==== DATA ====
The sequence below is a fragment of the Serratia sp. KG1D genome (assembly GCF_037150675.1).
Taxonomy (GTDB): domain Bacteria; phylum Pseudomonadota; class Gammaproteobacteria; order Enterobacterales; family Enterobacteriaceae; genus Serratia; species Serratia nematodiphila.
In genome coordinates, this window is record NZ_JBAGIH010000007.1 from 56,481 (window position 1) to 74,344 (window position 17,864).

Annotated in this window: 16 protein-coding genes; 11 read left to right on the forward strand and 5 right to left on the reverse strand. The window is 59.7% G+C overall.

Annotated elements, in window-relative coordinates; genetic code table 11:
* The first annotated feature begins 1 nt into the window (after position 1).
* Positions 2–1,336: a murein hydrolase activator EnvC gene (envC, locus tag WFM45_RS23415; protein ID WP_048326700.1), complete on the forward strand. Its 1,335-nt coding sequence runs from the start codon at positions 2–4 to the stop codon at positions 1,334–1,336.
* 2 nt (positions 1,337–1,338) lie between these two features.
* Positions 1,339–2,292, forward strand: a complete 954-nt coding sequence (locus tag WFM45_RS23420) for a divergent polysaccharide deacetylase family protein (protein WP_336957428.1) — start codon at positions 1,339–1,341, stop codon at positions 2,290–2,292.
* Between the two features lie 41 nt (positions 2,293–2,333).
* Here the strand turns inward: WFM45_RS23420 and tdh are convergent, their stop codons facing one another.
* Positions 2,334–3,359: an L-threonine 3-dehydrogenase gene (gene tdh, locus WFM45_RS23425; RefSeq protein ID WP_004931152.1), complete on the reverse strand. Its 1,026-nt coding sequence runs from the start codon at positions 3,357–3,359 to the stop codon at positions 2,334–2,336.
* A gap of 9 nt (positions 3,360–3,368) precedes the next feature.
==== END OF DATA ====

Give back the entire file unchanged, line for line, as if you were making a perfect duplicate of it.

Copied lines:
The sequence below is a fragment of the Serratia sp. KG1D genome (assembly GCF_037150675.1).
Taxonomy (GTDB): domain Bacteria; phylum Pseudomonadota; class Gammaproteobacteria; order Enterobacterales; family Enterobacteriaceae; genus Serratia; species Serratia nematodiphila.
In genome coordinates, this window is record NZ_JBAGIH010000007.1 from 56,481 (window position 1) to 74,344 (window position 17,864).

Annotated in this window: 16 protein-coding genes; 11 read left to right on the forward strand and 5 right to left on the reverse strand. The window is 59.7% G+C overall.

Annotated elements, in window-relative coordinates; genetic code table 11:
* The first annotated feature begins 1 nt into the window (after position 1).
* Positions 2–1,336: a murein hydrolase activator EnvC gene (envC, locus tag WFM45_RS23415; protein ID WP_048326700.1), complete on the forward strand. Its 1,335-nt coding sequence runs from the start codon at positions 2–4 to the stop codon at positions 1,334–1,336.
* 2 nt (positions 1,337–1,338) lie between these two features.
* Positions 1,339–2,292, forward strand: a complete 954-nt coding sequence (locus tag WFM45_RS23420) for a divergent polysaccharide deacetylase family protein (protein WP_336957428.1) — start codon at positions 1,339–1,341, stop codon at positions 2,290–2,292.
* Between the two features lie 41 nt (positions 2,293–2,333).
* Here the strand turns inward: WFM45_RS23420 and tdh are convergent, their stop codons facing one another.
* Positions 2,334–3,359: an L-threonine 3-dehydrogenase gene (gene tdh, locus WFM45_RS23425; RefSeq protein ID WP_004931152.1), complete on the reverse strand. Its 1,026-nt coding sequence runs from the start codon at positions 3,357–3,359 to the stop codon at positions 2,334–2,336.
* A gap of 9 nt (positions 3,360–3,368) precedes the next feature.